An unidentified man worried about the salmon run in the Coquihalla River confronts TMX workers (kaska_cat/Tiktok)

An unidentified man worried about the salmon run in the Coquihalla River confronts TMX workers (kaska_cat/Tiktok)

Man worried about nearby fish confronts Trans Mountain construction workers at Coquihalla River

Tiktok shows unidentified man confronting Trans Mountain workers over salmon run in Hope, B.C.

As construction on the twinning of the Trans Mountain pipeline continues around the Fraser Valley, concerns about how the creation of the twinned line is impacting the Coquihalla River salmon run is at an all-time high.

In a video posted four days ago on TikTok by the account @kaska_cat, a man can be seen confronting two pipeline workers near the river at a construction site, just east of Hope.

“They killed the run,” he can be heard saying, before being told to leave the area by two of the workers.

“They’re killing them all. The food fishery is going on right now and they’re killing all the salmon!” the man continues.

Click here to watch the Tiktok

According to a spokesperson with Trans Mountain, workers are currently installing the expansion project pipeline under the Coquihalla River to connect the Hope Station to the north riverbank.

“At the same time, Trans Mountain is also replacing a segment of the existing pipeline beneath the Coquihalla River for safe continued operation of the Trans Mountain system,” the spokesperson said. “Trans Mountain is completing both installations simultaneously and alongside each other to limit environmental impact to the Coquihalla River and to minimize disruptions to residents.”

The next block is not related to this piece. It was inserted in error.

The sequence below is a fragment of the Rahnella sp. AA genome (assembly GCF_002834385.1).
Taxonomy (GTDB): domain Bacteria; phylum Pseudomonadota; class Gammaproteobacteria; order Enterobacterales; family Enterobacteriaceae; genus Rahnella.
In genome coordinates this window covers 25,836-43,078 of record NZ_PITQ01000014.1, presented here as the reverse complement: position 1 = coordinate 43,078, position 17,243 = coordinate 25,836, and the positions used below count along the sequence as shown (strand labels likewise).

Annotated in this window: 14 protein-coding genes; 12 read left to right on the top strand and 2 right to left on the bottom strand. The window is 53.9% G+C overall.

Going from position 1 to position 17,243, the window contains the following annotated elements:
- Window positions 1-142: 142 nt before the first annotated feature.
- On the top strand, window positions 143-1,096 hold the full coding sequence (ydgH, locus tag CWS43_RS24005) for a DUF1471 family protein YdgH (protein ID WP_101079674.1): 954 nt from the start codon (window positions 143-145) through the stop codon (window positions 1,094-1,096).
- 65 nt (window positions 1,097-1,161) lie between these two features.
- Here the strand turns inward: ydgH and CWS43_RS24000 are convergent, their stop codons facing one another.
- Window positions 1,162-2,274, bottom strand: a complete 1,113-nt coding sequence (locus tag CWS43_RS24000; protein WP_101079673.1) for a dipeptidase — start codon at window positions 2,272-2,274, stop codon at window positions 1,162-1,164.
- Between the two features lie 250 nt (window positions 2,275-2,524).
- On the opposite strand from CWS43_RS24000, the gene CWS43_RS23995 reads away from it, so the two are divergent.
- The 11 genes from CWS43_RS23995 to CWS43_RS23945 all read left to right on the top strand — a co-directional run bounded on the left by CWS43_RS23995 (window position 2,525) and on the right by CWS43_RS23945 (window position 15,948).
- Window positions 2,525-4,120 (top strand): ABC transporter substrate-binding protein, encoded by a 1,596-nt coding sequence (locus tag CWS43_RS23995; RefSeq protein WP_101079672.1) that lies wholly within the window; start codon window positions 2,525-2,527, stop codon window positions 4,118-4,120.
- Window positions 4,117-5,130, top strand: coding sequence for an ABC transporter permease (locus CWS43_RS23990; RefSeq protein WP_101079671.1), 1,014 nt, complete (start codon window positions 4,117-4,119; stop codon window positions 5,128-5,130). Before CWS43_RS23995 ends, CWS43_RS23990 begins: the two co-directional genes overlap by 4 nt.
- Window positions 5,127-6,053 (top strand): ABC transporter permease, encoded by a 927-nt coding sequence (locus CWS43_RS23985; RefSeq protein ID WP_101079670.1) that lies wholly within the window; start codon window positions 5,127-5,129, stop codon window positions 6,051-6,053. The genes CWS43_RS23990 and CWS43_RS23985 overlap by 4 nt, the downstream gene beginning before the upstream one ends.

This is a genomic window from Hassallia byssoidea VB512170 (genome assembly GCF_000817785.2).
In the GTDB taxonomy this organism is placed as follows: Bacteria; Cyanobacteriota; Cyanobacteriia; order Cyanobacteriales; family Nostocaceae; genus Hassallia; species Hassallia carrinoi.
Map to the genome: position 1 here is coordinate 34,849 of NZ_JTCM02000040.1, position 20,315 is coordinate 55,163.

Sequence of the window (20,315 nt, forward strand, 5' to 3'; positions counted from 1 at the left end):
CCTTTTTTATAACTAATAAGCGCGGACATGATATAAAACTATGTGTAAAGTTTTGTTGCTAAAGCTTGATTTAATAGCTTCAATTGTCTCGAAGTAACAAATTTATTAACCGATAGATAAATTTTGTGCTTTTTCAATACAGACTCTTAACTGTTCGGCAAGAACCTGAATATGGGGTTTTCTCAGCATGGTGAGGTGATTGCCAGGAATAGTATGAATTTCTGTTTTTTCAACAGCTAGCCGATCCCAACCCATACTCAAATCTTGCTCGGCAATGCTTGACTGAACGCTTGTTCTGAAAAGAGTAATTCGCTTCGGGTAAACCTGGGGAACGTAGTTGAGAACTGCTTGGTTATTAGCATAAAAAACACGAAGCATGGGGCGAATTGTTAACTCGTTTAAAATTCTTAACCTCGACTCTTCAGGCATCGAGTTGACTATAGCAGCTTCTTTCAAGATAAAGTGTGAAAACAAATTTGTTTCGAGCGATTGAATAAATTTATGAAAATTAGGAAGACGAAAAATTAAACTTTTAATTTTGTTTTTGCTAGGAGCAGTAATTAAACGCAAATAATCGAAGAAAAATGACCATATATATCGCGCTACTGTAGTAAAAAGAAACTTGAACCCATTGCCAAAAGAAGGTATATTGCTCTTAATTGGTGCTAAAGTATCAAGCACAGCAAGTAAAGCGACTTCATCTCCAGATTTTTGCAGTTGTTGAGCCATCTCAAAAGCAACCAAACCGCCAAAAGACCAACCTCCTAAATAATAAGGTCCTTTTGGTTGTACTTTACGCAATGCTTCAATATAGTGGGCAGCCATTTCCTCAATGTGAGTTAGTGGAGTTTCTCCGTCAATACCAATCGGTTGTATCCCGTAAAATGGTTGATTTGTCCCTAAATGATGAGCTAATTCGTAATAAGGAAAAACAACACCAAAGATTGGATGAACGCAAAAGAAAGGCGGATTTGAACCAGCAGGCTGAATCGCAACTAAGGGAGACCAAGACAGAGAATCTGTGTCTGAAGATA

Concerns over the pipeline peaked in the area earlier this year, when dead salmon full of eggs were discovered at the construction site.

In response to this, Kate Tairyan and the advocacy group Protect the Planet have been calling for the Department of Fisheries and Oceans Canada to intervene and order pipeline developers to stop working until the salmon have made it through.

READ MORE: Group claims Trans Mountain pipeline construction killing salmon near Hope

In a second statement to Black Press Media Friday (Aug. 12), Trans Mountain said that any early-run salmon were able to continue to move upstream through the river system unimpeded by Trans Mountain work.

READ MORE: B.C. Green MLA calls for protection of Hope’s Coquihalla River salmon population


@KemoneMoodley
kemone.moodley@hopestandard.com

Like us on Facebook and follow us on Twitter.

EnvironmentHopeSalmon

Be Among The First To Know

Sign up for a free account today, and receive top headlines in you inbox Monday to Saturday.

Sign Up with google Sign Up with facebook

This site is protected by reCAPTCHA and the Google Privacy Policy and Terms of Service apply.

Reset your password

This site is protected by reCAPTCHA and the Google Privacy Policy and Terms of Service apply.

A link has been emailed to you - check your inbox.



Don't have an account? Click here to sign up
Pop-up banner image